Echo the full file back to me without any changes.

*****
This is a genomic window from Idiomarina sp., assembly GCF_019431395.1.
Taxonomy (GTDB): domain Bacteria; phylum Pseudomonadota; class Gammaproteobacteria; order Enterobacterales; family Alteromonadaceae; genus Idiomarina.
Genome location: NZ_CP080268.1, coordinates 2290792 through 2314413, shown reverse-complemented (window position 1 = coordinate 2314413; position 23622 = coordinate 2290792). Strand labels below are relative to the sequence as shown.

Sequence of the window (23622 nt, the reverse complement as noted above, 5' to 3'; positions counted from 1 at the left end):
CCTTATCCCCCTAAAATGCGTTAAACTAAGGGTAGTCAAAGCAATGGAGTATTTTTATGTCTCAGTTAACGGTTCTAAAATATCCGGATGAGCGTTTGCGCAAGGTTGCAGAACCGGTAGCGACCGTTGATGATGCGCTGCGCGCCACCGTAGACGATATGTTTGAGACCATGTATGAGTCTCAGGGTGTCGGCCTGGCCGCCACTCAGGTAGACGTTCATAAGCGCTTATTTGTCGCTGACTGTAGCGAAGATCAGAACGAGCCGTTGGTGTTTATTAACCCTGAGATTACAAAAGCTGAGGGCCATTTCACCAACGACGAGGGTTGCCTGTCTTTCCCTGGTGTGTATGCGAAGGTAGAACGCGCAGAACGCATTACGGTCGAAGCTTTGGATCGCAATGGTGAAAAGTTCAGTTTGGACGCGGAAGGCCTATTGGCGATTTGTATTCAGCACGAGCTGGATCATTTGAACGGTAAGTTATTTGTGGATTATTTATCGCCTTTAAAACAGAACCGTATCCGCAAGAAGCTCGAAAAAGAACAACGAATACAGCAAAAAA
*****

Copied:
This is a genomic window from Idiomarina sp., assembly GCF_019431395.1.
Taxonomy (GTDB): domain Bacteria; phylum Pseudomonadota; class Gammaproteobacteria; order Enterobacterales; family Alteromonadaceae; genus Idiomarina.
Genome location: NZ_CP080268.1, coordinates 2290792 through 2314413, shown reverse-complemented (window position 1 = coordinate 2314413; position 23622 = coordinate 2290792). Strand labels below are relative to the sequence as shown.

Sequence of the window (23622 nt, the reverse complement as noted above, 5' to 3'; positions counted from 1 at the left end):
CCTTATCCCCCTAAAATGCGTTAAACTAAGGGTAGTCAAAGCAATGGAGTATTTTTATGTCTCAGTTAACGGTTCTAAAATATCCGGATGAGCGTTTGCGCAAGGTTGCAGAACCGGTAGCGACCGTTGATGATGCGCTGCGCGCCACCGTAGACGATATGTTTGAGACCATGTATGAGTCTCAGGGTGTCGGCCTGGCCGCCACTCAGGTAGACGTTCATAAGCGCTTATTTGTCGCTGACTGTAGCGAAGATCAGAACGAGCCGTTGGTGTTTATTAACCCTGAGATTACAAAAGCTGAGGGCCATTTCACCAACGACGAGGGTTGCCTGTCTTTCCCTGGTGTGTATGCGAAGGTAGAACGCGCAGAACGCATTACGGTCGAAGCTTTGGATCGCAATGGTGAAAAGTTCAGTTTGGACGCGGAAGGCCTATTGGCGATTTGTATTCAGCACGAGCTGGATCATTTGAACGGTAAGTTATTTGTGGATTATTTATCGCCTTTAAAACAGAACCGTATCCGCAAGAAGCTCGAAAAAGAACAACGAATACAGCAAAAAA